This is the fifth in a five-part series of dispatches from GE’s Science of Barbecue Experience at South by Southwest. Our state-of-the-art Brilliant Super-Smoker is outfitted with sensors to collect data as our barbecue cooks and two GE Global Research scientists are on hand to serve as pitmasters and interpret the data. Click here to read the first installment, the second installment, the third installment, and the fourth installment.
One last hello from Austin, Texas! Todd and I are sitting in the Austin airport waiting for our flight home to Albany. It is a great airport too, easy in and out just like Albany! We can tell GE has developed some major brand recognition here in Austin — someone shouted “BBQ Science!!” at Todd and I as we were walking to our gate! I don’t think Austin will forget GE’s BBQ Research Center anytime soon.
Yesterday was another good day. 170 pounds of brisket, 50 pounds of spare ribs, 25 pounds of sausage, 10 pounds of BBQ tofu and 10 pounds of beets – all gone! That much food did cause us some problems though. Sunday’s batch of briskets cooked perfectly. We had put them in at 6 p.m., wrapped them at midnight and by 5 a.m. they were completely done, so we removed them and let them rest until it was time to serve them. On Sunday night we thought we would do the same thing with Monday’s briskets. We put them on at 6 p.m., went to dinner with Morgan Intrator, co-founder of Upswing, and returned to the BBQ Research Center to wrap them. Since the briskets had cooked so quickly Sunday, we decided to let them cook a little longer at a slow rate and not wrap them until 5 a.m. Good night, good sleep, see you at 5 a.m.
5 a.m. rolled around and the briskets were wrapped and the ribs were on but we forgot that as the vertical cooker gets a greater mass of meat, it heats up much slower and the wrapped briskets create a barrier that block the heat and smoke making it difficult to get the temperature and smoke in the pit to equilibrium. We really struggled with getting the top of the pit hot enough to smoke everything. We did eventually get it all cooked but we had to crank up the temperature for the last two hours and we even had to flip some briskets. That’s a “no-no” in the BBQ world!
So that brings me to our experiment results. Our experiment was to determine the optimum resting time for a brisket. After cooking the brisket and removing it from the energy source, it is rested for a period of time. During cooking the muscle fibers of the meat compress and shrink forcing juices out of the meat. Brisket wrapped Evan-style (the half bowl method) collects the juices in the bowl. When the brisket is resting it begins to cool and the muscle fibers relax and expand allowing the juices to be reabsorbed keeping the brisket delicious and juicy. The plan was to take the briskets off, begin our resting time and, at regular intervals (20 minutes since our briskets were so big), slice the brisket and see how much juice is still flowing out of the meat. We would continue this process until after slicing the brisket there were no juices on the butcher paper. Luckily, our brisket finished resting just in time for serving!!!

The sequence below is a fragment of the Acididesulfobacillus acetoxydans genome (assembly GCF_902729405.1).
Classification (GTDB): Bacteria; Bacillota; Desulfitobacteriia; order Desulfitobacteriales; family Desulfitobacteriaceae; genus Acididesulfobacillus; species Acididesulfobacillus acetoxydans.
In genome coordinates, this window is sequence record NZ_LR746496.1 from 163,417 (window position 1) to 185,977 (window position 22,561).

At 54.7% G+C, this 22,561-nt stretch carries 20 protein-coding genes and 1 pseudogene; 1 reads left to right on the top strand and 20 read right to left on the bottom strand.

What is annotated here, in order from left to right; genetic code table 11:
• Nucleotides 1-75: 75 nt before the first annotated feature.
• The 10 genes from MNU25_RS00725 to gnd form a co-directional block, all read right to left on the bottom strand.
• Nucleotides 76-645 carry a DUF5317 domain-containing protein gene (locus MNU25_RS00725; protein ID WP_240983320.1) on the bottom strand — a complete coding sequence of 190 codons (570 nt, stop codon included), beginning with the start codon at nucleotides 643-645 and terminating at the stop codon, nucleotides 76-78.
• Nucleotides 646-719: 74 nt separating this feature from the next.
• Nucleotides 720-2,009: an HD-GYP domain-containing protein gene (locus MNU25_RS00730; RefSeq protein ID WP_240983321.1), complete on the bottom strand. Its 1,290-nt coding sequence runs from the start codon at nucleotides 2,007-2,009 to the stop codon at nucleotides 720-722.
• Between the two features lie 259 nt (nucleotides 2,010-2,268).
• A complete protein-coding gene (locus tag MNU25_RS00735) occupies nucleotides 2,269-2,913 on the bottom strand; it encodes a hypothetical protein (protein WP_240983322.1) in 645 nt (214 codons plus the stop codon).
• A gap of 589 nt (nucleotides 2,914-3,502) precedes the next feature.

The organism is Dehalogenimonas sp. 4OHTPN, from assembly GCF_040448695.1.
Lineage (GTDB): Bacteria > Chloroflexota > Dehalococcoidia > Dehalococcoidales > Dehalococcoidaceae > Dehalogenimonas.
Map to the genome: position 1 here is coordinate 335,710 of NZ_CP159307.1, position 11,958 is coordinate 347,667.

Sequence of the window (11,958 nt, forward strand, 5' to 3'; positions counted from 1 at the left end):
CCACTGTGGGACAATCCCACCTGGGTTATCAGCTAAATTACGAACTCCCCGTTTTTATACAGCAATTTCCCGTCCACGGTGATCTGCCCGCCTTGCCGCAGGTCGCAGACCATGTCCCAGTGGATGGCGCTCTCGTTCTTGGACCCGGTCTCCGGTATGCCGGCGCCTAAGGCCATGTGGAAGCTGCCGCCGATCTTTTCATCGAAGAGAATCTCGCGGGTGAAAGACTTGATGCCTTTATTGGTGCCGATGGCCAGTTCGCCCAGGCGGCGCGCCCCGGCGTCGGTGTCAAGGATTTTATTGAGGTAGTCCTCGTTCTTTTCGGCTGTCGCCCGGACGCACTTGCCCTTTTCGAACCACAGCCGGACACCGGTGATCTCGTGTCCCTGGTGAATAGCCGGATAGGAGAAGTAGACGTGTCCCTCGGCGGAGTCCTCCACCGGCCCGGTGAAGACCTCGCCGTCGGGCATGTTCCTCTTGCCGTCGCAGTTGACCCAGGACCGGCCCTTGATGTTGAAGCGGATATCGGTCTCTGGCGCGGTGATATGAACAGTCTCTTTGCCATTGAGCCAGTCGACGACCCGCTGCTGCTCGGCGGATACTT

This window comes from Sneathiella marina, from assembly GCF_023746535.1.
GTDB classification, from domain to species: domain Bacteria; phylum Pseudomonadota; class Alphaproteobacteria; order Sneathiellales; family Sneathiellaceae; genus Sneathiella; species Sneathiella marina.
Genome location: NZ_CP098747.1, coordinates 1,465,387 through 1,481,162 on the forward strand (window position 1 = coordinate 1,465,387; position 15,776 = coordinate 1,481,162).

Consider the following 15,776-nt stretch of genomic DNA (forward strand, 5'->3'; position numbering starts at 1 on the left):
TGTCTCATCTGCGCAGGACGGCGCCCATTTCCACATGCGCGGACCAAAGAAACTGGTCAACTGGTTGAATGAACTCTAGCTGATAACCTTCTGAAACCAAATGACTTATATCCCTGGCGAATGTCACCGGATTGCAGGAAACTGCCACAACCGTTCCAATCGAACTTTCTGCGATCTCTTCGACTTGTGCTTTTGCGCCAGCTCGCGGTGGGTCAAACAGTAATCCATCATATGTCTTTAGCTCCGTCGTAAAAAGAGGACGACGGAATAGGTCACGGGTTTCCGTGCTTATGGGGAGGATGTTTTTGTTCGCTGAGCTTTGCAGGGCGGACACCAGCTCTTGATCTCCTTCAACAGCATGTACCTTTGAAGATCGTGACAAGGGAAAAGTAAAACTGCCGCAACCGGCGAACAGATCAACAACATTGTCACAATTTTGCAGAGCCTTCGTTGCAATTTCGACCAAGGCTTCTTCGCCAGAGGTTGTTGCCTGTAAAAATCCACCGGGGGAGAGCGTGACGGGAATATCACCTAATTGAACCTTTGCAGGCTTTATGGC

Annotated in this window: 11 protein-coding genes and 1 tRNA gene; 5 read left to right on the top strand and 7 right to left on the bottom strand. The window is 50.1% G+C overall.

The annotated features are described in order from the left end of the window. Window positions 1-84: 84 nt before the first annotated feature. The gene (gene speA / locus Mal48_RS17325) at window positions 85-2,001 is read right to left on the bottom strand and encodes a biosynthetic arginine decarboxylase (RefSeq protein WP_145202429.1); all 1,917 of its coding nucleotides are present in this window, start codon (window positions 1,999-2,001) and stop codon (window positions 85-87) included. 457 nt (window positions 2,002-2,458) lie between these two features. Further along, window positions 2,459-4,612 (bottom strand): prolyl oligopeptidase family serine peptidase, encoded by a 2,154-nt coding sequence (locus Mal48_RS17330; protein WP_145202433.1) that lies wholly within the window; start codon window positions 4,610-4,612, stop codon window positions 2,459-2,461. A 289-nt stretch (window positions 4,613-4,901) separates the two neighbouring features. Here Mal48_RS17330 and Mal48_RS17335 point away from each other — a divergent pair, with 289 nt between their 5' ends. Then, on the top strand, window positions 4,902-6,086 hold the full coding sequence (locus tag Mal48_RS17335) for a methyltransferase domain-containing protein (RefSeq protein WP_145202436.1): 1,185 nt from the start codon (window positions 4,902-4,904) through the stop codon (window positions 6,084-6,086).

As researchers, I know we have all been there — a failed experiment. Sometimes it is possible to just clean up the failed experiment and start again, sometimes it is not and that was the case this time. Unfortunately we are not cooking another batch so we will have to say our experimental results are incomplete. Maybe this summer I will repeat the experiment in my backyard and share the results after the snow melts!
The other exciting thing yesterday was the panel discussion. Daniel Vaughn, BBQ Editor of Texas Monthly was the moderator, Evan LeRoy, Pitmaster at Freedmans BBQ, Aaron Franklin, owner and Pitmaster of Franklin’s BBQ and I discussed “Will Science and Data will change the Future of BBQ?” It was a lot of fun! This was a BBQ- heavy discussion. It was pretty clear that these guys are friends who have debated this subject in the past. It was an easy exchange and just a great conversation. Aaron Franklin is a self-proclaimed science nerd (his book, Aaron Franklin: A Meat Smoking Manifesto, is set to be released April 7) and was genuinely interested in hearing what we had been able to learn from the data. He currently trains his staff on how to smoke foods on a 21-foot horizontal smoker using just one temperature indicator. He would love to be able to sensor up his smokers and create a dashboard for himself so he can see all the temperatures at one time. There may be a little side science project opportunity here! Evan did a great job explaining how he used the data to understand how the smoker was operating and how it helped him come up to speed much more quickly than he would have without the data. I shared some ideas on future experiments that would be interesting given enough time and brisket to test. Overall it was a good time and felt like a good conversation with friends!
There was more media, more interviews, more handshaking and hugs and then we were out of there to get some sleep before getting up early to arrive here at the airport.
I leave you with these a shot of my BBQ mentor, Evan LeRoy, and I in front of the Brilliant Super Smoker. Evan — thanks for all your time and coaching. I will be in touch and share my backyard BBQ pics with you. Enjoy Australia and have Lindsay send pics of kangaroos!!
I learned yesterday morning that GE’s BBQ Research Center is actually scheduled to be demolished this week. I am sad to see it go. Treasure this shot, taken from the 10-foot ladder we used to load and unload the smoker, you won’t see this again.